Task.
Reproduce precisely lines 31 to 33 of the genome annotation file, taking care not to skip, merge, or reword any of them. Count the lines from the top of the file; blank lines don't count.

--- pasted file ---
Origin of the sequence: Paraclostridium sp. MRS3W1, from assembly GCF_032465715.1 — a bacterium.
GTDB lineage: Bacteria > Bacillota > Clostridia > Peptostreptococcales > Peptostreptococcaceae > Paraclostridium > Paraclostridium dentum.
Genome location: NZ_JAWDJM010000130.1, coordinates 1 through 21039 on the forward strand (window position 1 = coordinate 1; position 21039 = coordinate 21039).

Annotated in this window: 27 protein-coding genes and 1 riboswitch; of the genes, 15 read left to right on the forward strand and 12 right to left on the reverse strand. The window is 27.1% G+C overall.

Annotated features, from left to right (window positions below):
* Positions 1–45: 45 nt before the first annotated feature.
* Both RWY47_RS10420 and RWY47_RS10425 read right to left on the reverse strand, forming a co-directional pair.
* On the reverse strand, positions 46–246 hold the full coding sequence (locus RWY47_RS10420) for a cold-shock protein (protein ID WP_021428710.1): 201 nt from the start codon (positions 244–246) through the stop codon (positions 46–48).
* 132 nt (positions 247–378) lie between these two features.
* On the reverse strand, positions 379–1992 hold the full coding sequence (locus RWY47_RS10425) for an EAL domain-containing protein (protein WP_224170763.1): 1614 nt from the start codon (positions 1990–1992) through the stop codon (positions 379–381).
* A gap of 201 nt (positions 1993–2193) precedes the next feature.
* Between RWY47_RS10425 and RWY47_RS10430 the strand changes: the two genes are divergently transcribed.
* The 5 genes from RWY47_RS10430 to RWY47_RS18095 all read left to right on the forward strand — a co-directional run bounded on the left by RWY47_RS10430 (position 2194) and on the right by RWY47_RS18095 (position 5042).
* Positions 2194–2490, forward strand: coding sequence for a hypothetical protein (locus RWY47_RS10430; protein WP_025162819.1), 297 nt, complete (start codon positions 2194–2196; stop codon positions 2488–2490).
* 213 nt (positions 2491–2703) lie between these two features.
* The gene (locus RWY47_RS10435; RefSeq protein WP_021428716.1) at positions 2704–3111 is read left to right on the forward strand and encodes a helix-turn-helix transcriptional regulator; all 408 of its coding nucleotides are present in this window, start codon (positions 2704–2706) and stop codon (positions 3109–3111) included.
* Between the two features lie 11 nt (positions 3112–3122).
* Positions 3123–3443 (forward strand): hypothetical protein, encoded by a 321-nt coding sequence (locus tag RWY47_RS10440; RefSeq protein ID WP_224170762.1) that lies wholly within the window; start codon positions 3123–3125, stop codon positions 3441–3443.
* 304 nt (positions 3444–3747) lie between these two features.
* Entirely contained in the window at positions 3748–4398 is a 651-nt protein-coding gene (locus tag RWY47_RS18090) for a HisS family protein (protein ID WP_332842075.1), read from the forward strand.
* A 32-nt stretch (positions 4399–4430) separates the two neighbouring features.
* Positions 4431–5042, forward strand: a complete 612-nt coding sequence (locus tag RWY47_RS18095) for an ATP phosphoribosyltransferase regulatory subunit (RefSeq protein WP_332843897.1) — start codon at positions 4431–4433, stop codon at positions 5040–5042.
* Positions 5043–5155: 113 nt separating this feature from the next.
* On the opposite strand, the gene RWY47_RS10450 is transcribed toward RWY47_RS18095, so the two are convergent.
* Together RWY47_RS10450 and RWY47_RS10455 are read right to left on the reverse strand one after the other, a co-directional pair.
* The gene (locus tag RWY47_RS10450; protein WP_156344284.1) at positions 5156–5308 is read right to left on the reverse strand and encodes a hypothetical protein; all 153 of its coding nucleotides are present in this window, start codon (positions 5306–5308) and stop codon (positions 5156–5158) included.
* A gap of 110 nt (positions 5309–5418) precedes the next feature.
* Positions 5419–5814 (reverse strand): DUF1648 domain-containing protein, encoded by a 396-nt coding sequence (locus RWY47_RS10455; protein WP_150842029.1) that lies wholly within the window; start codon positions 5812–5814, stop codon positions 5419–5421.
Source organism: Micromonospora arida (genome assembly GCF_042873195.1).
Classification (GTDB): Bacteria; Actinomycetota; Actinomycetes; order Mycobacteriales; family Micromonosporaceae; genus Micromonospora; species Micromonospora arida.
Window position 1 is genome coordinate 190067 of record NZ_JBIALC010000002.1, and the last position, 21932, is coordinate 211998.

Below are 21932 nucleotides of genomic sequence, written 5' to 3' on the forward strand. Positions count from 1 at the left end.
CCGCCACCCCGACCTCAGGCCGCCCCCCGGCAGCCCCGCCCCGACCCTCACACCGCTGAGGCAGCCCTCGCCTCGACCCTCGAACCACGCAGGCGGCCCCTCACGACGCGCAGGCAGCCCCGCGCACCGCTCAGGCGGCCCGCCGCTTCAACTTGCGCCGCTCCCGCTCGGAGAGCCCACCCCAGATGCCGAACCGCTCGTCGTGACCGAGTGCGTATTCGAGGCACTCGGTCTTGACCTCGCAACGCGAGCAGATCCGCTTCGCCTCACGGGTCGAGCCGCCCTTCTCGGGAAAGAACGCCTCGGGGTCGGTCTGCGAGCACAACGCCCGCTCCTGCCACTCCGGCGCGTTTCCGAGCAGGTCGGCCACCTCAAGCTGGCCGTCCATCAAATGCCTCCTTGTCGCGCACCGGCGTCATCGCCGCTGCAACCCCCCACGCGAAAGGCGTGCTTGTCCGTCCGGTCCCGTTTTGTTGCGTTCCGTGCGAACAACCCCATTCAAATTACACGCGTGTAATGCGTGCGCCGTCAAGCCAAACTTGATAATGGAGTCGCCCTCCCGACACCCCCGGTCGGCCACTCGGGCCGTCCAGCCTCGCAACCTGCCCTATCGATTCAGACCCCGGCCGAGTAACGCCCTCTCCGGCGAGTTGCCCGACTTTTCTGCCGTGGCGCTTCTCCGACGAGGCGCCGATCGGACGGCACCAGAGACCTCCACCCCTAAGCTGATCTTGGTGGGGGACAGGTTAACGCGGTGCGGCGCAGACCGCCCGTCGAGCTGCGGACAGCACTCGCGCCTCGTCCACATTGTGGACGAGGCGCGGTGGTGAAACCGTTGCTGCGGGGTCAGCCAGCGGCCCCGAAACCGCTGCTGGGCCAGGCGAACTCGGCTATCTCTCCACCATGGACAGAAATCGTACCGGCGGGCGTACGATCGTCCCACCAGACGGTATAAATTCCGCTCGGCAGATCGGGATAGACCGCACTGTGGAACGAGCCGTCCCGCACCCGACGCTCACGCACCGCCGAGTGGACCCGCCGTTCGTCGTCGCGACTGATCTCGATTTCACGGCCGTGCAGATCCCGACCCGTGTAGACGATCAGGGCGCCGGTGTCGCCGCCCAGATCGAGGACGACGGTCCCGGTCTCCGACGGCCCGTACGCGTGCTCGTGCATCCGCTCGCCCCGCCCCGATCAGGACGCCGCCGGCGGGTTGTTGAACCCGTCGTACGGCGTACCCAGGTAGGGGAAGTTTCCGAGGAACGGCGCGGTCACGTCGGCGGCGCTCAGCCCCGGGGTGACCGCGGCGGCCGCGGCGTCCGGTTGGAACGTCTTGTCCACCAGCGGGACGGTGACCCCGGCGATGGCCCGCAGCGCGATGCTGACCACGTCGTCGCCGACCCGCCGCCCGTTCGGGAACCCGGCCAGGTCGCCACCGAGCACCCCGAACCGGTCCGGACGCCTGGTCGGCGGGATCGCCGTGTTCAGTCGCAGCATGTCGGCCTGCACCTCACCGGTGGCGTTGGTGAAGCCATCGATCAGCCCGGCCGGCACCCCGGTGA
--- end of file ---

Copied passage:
Window position 1 is genome coordinate 190067 of record NZ_JBIALC010000002.1, and the last position, 21932, is coordinate 211998.

Below are 21932 nucleotides of genomic sequence, written 5' to 3' on the forward strand. Positions count from 1 at the left end.
CCGCCACCCCGACCTCAGGCCGCCCCCCGGCAGCCCCGCCCCGACCCTCACACCGCTGAGGCAGCCCTCGCCTCGACCCTCGAACCACGCAGGCGGCCCCTCACGACGCGCAGGCAGCCCCGCGCACCGCTCAGGCGGCCCGCCGCTTCAACTTGCGCCGCTCCCGCTCGGAGAGCCCACCCCAGATGCCGAACCGCTCGTCGTGACCGAGTGCGTATTCGAGGCACTCGGTCTTGACCTCGCAACGCGAGCAGATCCGCTTCGCCTCACGGGTCGAGCCGCCCTTCTCGGGAAAGAACGCCTCGGGGTCGGTCTGCGAGCACAACGCCCGCTCCTGCCACTCCGGCGCGTTTCCGAGCAGGTCGGCCACCTCAAGCTGGCCGTCCATCAAATGCCTCCTTGTCGCGCACCGGCGTCATCGCCGCTGCAACCCCCCACGCGAAAGGCGTGCTTGTCCGTCCGGTCCCGTTTTGTTGCGTTCCGTGCGAACAACCCCATTCAAATTACACGCGTGTAATGCGTGCGCCGTCAAGCCAAACTTGATAATGGAGTCGCCCTCCCGACACCCCCGGTCGGCCACTCGGGCCGTCCAGCCTCGCAACCTGCCCTATCGATTCAGACCCCGGCCGAGTAACGCCCTCTCCGGCGAGTTGCCCGACTTTTCTGCCGTGGCGCTTCTCCGACGAGGCGCCGATCGGACGGCACCAGAGACCTCCACCCCTAAGCTGATCTTGGTGGGGGACAGGTTAACGCGGTGCGGCGCAGACCGCCCGTCGAGCTGCGGACAGCACTCGCGCCTCGTCCACATTGTGGACGAGGCGCGGTGGTGAAACCGTTGCTGCGGGGTCAGCCAGCGGCCCCGAAACCGCTGCTGGGCCAGGCGAACTCGGCTATCTCTCCACCATGGACAGAAATCGTACCGGCGGGCGTACGATCGTCCCACCAGACGGTATAAATTCCGCTCGGCAGATCGGGATAGACCGCACTGTGGAACGAGCCGTCCCGCACCCGACGCTCACGCACCGCCGAGTGGACCCGCCGTTCGTCGTCGCGACTGATCTCGATTTCACGGCCGTGCAGATCCCGACCCGTGTAGACGATCAGGGCGCCGGTGTCGCCGCCCAGATCGAGGACGACGGTCCCGGTCTCCGACGGCCCGTACGCGTGCTCGTGCATCCGCTCGCCCCGCCCCGATCAGGACGCCGCCGGCGGGTTGTTGAACCCGTCGTACGGCGTACCCAGGTAGGGGAAGTTTCCGAGGAACGGCGCGGTCACGTCGGCGGCGCTCAGCCCCGGGGTGACCGCGGCGGCCGCGGCGTCCGGTTGGAACGTCTTGTCCACCAGCGGGACGGTGACCCCGGCGATGGCCCGCAGCGCGATGCTGACCACGTCGTCGCCGACCCGCCGCCCGTTCGGGAACCCGGCCAGGTCGCCACCGAGCACCCCGAACCGGTCCGGACGCCTGGTCGGCGGGATCGCCGTGTTCAGTCGCAGCATGTCGGCCTGCACCTCACCGGTGGCGTTGGTGAAGCCATCGATCAGCCCGGCCGGCACCCCGGTGA